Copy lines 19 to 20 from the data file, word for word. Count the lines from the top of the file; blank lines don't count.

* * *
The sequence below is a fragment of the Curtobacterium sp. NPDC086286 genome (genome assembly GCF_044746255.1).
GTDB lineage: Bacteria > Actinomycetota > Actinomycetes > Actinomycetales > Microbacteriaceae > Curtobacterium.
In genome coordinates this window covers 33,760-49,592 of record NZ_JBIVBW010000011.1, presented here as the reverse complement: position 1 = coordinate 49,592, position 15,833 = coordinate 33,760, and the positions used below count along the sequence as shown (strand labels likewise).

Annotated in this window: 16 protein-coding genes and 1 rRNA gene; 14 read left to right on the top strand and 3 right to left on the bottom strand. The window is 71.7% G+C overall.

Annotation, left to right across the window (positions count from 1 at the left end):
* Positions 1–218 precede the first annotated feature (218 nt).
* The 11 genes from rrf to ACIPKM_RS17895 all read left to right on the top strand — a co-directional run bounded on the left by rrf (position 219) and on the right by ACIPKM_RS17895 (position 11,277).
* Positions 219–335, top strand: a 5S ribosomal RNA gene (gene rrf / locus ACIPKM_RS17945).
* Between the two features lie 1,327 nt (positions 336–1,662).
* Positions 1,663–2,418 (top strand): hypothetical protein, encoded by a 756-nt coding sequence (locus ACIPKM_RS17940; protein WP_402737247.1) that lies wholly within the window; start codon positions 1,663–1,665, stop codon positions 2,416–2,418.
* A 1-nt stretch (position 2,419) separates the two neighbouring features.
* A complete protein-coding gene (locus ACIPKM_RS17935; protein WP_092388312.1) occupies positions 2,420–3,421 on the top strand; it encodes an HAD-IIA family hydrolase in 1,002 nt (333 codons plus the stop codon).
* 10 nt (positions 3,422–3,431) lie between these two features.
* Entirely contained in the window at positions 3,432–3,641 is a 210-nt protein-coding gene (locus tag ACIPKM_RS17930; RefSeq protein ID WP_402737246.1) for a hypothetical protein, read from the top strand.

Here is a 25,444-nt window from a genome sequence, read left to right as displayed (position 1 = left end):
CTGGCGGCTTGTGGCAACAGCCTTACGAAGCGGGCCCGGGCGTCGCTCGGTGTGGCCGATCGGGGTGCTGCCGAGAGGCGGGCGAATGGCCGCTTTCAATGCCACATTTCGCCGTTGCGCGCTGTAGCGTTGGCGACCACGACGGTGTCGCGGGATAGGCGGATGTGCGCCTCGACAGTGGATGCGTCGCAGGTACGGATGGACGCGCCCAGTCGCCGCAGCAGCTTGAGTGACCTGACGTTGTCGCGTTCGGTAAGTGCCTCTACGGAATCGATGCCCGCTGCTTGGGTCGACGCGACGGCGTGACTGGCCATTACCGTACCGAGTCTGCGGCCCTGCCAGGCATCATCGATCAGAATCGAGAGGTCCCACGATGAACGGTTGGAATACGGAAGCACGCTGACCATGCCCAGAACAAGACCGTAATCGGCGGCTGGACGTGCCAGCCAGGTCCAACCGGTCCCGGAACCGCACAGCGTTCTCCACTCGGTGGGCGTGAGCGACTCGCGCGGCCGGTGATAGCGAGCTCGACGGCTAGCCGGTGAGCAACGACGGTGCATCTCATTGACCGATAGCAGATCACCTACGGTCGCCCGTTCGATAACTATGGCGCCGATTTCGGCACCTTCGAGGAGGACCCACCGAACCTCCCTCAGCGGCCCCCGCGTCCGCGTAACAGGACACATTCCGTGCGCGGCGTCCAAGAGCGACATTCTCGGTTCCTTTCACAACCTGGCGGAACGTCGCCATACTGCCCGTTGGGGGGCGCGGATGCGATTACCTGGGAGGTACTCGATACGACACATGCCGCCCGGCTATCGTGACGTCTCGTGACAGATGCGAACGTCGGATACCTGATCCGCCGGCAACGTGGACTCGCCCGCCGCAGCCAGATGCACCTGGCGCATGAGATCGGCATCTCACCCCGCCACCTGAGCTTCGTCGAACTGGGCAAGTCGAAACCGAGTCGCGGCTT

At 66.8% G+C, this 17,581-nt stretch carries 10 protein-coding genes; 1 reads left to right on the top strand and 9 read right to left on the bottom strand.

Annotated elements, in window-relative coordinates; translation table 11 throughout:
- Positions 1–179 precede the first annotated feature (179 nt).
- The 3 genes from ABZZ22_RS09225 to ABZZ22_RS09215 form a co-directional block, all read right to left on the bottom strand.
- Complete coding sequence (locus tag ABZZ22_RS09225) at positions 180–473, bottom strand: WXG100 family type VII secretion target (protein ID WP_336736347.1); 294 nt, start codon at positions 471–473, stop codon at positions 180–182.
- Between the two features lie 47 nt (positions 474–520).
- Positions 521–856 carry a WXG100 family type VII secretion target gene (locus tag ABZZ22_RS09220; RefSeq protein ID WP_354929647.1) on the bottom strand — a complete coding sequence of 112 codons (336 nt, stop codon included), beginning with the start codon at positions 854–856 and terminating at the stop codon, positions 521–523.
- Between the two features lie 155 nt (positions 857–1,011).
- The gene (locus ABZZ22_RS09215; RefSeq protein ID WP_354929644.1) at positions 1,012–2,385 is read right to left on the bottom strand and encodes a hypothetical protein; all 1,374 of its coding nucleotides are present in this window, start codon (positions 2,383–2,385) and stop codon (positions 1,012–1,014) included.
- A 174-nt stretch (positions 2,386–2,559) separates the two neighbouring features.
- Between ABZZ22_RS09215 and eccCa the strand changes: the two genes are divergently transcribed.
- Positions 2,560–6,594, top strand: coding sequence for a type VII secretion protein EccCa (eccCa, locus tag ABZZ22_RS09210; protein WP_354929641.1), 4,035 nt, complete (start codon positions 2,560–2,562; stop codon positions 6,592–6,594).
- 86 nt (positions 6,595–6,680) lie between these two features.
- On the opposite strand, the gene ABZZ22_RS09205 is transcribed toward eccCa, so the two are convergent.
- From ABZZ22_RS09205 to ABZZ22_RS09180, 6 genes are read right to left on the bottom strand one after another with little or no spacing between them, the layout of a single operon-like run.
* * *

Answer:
- Positions 1–179 precede the first annotated feature (179 nt).
- The 3 genes from ABZZ22_RS09225 to ABZZ22_RS09215 form a co-directional block, all read right to left on the bottom strand.